Jump to ContentJump to Main Navigation
Who Cares?How to Reshape a Democratic Politics$
Users without a subscription are not able to see the full content.

Joan C. Tronto

Print publication date: 2015

Print ISBN-13: 9781501702747

Published to Cornell Scholarship Online: August 2016

DOI: 10.7591/cornell/9781501702747.001.0001

Show Summary Details
Page of

PRINTED FROM Cornell University Press SCHOLARSHIP ONLINE (www.cornell.universitypressscholarship.com). (c) Copyright University of Cornell University Press, 2021. All Rights Reserved. An individual user may print out a PDF of a single chapter of a monograph in Cornell for personal use. date: 18 September 2021

Care, Inc.

Care, Inc.

(p.17) Care, Inc.
(p.iii) Who Cares?

Joan C. Tronto

Cornell University Press

This chapter discusses the emergence of a market-foremost care that operates within an economic order known as neoliberalism. This “liberalism” refers to the historical association of the free market of capitalism with political freedom, which is usually associated with democracy. Neoliberals argue against trade restrictions, favor the defunding of state-run institutions such as public schools, and even describe the need for people to conduct themselves to fit into this new economic order. Over time, a market-foremost democracy creates an undemocratic, uncaring hierarchy among citizens. It creates a market where those with more economic resources are better able to buy the care they need. If some people are able to buy much of their care while the rest do most of their own care work, their tendency is to no longer think of “those people” as equals who have an equal right to contribute to democratic life, but as servants. How can democracy survive if some citizens view others as fundamentally incompetent, or as people of whom to take advantage?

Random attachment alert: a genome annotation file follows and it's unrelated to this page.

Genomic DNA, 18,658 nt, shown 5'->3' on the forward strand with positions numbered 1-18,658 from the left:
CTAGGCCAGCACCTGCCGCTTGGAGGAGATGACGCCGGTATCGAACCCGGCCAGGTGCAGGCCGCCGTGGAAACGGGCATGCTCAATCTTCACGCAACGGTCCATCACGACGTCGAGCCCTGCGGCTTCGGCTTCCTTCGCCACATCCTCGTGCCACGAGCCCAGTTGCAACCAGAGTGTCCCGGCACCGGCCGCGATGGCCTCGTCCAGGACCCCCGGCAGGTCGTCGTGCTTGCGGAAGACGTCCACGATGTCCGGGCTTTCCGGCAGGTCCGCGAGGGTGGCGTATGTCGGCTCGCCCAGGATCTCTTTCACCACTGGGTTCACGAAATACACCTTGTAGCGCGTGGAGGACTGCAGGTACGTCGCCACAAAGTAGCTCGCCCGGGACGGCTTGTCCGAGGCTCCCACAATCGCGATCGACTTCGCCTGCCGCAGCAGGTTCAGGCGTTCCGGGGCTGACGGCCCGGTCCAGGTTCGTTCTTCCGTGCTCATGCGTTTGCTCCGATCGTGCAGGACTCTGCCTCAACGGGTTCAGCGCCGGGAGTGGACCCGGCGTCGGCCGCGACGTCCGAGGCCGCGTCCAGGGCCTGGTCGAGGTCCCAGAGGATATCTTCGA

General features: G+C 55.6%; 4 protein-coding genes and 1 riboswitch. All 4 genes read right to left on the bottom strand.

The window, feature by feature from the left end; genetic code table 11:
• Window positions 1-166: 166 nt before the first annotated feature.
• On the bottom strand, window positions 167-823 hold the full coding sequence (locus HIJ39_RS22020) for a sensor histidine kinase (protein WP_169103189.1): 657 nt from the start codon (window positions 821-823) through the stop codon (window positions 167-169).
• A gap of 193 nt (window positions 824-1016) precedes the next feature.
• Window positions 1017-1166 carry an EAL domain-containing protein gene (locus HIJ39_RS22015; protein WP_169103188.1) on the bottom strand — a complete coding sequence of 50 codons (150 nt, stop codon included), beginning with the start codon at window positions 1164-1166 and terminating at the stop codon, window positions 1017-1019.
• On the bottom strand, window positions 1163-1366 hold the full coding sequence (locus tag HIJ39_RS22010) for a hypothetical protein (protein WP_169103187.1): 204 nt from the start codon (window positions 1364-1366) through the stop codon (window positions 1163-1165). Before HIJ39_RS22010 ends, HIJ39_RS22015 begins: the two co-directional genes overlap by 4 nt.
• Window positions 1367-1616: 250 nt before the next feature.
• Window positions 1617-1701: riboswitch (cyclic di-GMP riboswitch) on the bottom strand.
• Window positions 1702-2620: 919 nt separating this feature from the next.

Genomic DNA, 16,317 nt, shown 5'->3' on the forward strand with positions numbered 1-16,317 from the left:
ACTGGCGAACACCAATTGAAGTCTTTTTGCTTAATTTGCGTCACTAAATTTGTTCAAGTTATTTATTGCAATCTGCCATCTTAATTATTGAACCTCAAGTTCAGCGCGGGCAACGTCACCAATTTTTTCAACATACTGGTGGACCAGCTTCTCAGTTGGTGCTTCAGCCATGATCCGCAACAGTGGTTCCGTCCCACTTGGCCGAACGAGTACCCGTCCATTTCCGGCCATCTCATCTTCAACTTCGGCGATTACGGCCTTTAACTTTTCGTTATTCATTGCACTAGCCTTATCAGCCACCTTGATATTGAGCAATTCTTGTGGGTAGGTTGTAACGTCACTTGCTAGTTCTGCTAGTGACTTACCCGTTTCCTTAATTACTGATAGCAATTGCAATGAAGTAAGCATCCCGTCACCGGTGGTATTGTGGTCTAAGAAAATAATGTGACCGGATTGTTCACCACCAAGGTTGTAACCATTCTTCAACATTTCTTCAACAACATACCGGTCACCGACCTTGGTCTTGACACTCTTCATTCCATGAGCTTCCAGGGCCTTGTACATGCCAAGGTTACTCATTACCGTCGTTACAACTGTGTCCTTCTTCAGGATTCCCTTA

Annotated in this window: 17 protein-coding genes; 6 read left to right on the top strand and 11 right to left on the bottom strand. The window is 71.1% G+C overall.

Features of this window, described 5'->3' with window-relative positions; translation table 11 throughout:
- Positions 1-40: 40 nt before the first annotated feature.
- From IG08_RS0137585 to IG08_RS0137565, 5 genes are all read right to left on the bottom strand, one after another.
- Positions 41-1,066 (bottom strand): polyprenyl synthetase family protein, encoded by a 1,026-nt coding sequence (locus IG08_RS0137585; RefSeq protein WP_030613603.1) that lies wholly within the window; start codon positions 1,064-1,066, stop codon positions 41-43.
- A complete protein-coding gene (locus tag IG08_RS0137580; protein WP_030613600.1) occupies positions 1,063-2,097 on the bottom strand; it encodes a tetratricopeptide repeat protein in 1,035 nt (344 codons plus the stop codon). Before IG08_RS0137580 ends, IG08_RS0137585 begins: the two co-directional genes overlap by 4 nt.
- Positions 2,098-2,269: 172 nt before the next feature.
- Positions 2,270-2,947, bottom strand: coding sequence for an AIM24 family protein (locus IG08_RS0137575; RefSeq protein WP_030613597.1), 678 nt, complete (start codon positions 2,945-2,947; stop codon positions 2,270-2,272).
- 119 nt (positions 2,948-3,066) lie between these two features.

Keywords:   free market, market-focused democracy, care, capitalism, political freedom, neoliberalism

Cornell Scholarship Online requires a subscription or purchase to access the full text of books within the service. Public users can however freely search the site and view the abstracts and keywords for each book and chapter.

Please, subscribe or login to access full text content.

If you think you should have access to this title, please contact your librarian.

To troubleshoot, please check our FAQs, and if you can't find the answer there, please contact us.